Wild ending in Auburn leads to unanswerable debate

Wild ending in Auburn leads to unanswerable debate
November 30, 2013, 6:45 pm
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Chris Davis' missed field goal return on Saturday will go down as one of the greatest endings in college football history. (AP)

So here’s your silly/stupid/my-culture-is-better-than-your-culture debate of the day:

What is the most amazing ending in college football history? And there are only two answers.

1. The Play, which just celebrated its 31st anniversary.
2. Saturday’s Iron Bowl.

[RELATED: Auburn returns missed field goal, stuns No. 1 Alabama]

And as it always happens, it breaks down on semantics, as in “Define Amazing.”

And as it always happens, the dictionary is no help:

a·maz·ing (uh-mey-zing), adj. – causing great surprise or sudden wonder.

So, that settles nothing. But the tiebreaker is the culture. Auburn-Alabama is as serious as a freshly diagnosed lump, while Stanford-California is largely a hoot. The reason: College football is religion in the South. Religion is a sport in the West.

Thus, The Play could not be considered a moment of hilarity in Alabama, because the fans of the school whose band took the field prematurely would probably have rushed the field to beat the students with their own instruments – and if you’ve ever seen someone need a tuba-ectomy, you know how serious that can be. Moreover, there are only three kinds of people in Alabama – ‘Bama fans, Auburn fans, and the 5,000 who care about Alabama-Birmingham.

Conversely, the Field Goal Touchdown, or whatever the hell they agree to call it down there, would be a fascinating but not epochal moment in California, because so many people don’t care about Stanford, Cal, or college football.

Nick Saban will be held solely responsible for this loss, and the national championship that died with it, even by people who worshiped him hours earlier. Joe Kapp, who was largely derided for being behind the times as the Cal coach, was more than forgiven for creating and perfecting the “grabass” call that resulted in The Play, and John Elway never playing in any bowl game.

In other words, we can all agree that the stakes Saturday were far greater, and that the fans in Alabama could appreciate them more than would the people in California. On the other hand, Northern Californians would appreciate and lionize The Play in ways that Alabamans could never truly appreciate or enjoy. Put another way, Saturday’s result loses something if you say the reward for the winner was the Bluebonnet Bowl, while The Play stands on its own weird petard.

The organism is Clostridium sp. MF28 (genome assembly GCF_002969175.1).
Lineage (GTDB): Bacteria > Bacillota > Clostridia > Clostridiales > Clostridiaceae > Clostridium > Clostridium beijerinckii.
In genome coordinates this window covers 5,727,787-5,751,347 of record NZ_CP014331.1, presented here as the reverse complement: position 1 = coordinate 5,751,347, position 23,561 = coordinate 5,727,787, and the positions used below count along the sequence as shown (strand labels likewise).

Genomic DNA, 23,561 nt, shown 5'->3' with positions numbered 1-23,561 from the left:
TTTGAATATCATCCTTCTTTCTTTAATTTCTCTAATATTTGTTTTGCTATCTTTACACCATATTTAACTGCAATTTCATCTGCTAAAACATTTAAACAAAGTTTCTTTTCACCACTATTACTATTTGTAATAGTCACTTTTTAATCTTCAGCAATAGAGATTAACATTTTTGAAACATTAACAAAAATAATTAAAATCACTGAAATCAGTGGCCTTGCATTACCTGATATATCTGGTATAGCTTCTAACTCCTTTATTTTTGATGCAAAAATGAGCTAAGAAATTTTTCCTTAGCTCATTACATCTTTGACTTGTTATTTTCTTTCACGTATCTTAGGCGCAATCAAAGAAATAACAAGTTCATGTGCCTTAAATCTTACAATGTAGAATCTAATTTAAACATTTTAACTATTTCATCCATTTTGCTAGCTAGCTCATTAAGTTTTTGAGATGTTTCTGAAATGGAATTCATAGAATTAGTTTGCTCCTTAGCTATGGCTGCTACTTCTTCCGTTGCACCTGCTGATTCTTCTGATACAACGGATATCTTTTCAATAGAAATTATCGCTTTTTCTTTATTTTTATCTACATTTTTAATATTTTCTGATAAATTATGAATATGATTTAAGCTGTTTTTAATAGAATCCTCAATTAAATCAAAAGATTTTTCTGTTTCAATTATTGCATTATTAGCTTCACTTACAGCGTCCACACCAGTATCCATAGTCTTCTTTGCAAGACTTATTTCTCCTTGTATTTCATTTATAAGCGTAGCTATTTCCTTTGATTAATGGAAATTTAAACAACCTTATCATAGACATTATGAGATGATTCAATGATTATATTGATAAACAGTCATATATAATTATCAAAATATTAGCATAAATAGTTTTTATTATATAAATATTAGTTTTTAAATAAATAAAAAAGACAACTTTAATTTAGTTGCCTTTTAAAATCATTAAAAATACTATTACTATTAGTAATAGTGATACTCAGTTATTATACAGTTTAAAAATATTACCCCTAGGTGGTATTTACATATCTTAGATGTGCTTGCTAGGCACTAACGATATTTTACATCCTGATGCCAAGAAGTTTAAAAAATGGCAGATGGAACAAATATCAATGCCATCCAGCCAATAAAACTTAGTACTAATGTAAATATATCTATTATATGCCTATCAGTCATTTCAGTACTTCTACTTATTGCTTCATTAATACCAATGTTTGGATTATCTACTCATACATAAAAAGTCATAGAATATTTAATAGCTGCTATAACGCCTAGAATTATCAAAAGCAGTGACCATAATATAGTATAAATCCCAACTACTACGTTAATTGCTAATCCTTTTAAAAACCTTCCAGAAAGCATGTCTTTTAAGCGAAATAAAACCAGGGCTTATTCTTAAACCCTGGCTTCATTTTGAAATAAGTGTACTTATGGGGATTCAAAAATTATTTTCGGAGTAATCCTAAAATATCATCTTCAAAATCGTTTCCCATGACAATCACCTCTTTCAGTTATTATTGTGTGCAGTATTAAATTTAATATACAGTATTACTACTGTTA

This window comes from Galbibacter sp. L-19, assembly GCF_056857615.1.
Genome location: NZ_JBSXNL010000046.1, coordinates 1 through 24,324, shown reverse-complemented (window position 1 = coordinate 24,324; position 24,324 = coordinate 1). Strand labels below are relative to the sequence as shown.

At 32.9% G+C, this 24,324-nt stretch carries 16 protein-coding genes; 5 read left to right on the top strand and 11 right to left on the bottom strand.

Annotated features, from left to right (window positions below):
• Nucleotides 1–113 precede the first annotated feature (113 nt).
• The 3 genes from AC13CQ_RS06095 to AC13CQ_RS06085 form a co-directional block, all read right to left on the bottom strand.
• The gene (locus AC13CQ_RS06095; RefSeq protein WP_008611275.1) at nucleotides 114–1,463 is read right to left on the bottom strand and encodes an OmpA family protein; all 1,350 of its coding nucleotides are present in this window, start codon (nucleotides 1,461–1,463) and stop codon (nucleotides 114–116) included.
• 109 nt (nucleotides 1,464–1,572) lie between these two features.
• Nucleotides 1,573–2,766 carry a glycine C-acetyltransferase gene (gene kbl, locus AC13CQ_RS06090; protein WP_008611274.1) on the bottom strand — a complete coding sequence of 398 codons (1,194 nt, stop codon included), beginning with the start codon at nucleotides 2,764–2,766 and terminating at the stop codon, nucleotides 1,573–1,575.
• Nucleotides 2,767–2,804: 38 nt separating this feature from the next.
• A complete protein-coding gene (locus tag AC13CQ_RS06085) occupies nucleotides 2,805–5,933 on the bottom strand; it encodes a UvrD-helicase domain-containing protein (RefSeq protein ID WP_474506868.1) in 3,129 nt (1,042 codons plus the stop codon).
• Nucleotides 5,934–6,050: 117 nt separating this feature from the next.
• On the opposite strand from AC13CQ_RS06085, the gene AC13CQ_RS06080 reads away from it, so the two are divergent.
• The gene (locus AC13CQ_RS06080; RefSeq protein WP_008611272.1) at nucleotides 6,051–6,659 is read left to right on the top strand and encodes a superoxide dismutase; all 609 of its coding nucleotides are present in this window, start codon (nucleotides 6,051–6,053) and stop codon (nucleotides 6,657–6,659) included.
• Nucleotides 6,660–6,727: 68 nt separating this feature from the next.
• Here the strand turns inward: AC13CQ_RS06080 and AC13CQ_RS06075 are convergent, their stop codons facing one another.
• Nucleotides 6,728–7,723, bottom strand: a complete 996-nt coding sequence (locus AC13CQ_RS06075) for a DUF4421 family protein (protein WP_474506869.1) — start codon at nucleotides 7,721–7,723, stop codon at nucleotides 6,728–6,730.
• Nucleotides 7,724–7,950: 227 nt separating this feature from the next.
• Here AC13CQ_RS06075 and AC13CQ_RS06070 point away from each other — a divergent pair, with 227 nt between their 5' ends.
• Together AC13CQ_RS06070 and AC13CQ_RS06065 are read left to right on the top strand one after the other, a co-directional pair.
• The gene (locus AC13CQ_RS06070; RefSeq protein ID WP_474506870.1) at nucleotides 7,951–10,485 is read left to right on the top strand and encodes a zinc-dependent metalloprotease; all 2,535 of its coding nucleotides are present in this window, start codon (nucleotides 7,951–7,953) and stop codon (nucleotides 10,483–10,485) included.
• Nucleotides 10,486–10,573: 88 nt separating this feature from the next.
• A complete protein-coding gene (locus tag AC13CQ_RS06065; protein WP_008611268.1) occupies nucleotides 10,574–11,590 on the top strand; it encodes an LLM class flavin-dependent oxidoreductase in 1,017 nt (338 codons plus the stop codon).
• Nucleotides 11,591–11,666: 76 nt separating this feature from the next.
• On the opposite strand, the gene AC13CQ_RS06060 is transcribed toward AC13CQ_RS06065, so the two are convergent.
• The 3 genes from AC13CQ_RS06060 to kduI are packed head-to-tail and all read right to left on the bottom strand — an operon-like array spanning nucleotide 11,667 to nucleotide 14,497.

To be fair, each fan group got the lifelong memory it deserved and could appreciate (and/or despise) best. Life doesn’t always deliver such glorious serendipity.

But we haven’t answered the question, “Which game ending is more amazing?” And there, we have to work the question a bit.

First, which ending is more conceivable if you took the game and dropped it in the middle of nowhere to be played between ITT Technical Institute and the University of Phoenix? The answer would be The Play, because the ending of Auburn-Alabama was a strictly football ending, while The Play’s was more musical if not terpsichoreal.

Second, which ending created greater hard feelings? Well, anything Auburn-Alabama would (Google Harvey Updyke if you don’t believe it), so that question answers itself in all situations.

Third, what is a bigger deal – Alabama not going to a third national championship, or Stanford losing a Big Game it thought it had won? That one’s like puppy love – the answer can only be provided by the puppies.

So the answer, if one must be honest, is in the slackened jaw of the beholder. They both provided the same response – “What the hell just happened?” but some Stanford and Cal fans still don’t know for sure if what happened was allowable under football rules, while Alabama and Auburn fans know damned well what happened, how legal it was (completely), and how long it will linger (think a meteor hitting Highway 82 and wiping out all life for the day when this game stops mattering).

So stuck for a better answer, we’ll call it a draw, at least in one perfect way. Everyone got a story for their great grandkids – even if the great grandkids are neither great, nor theirs.

And if any people you meet say they know which one is more amazing, then tell them they’re lying. Because they are.


Ray Ratto is a columnist for CSNBayArea.com.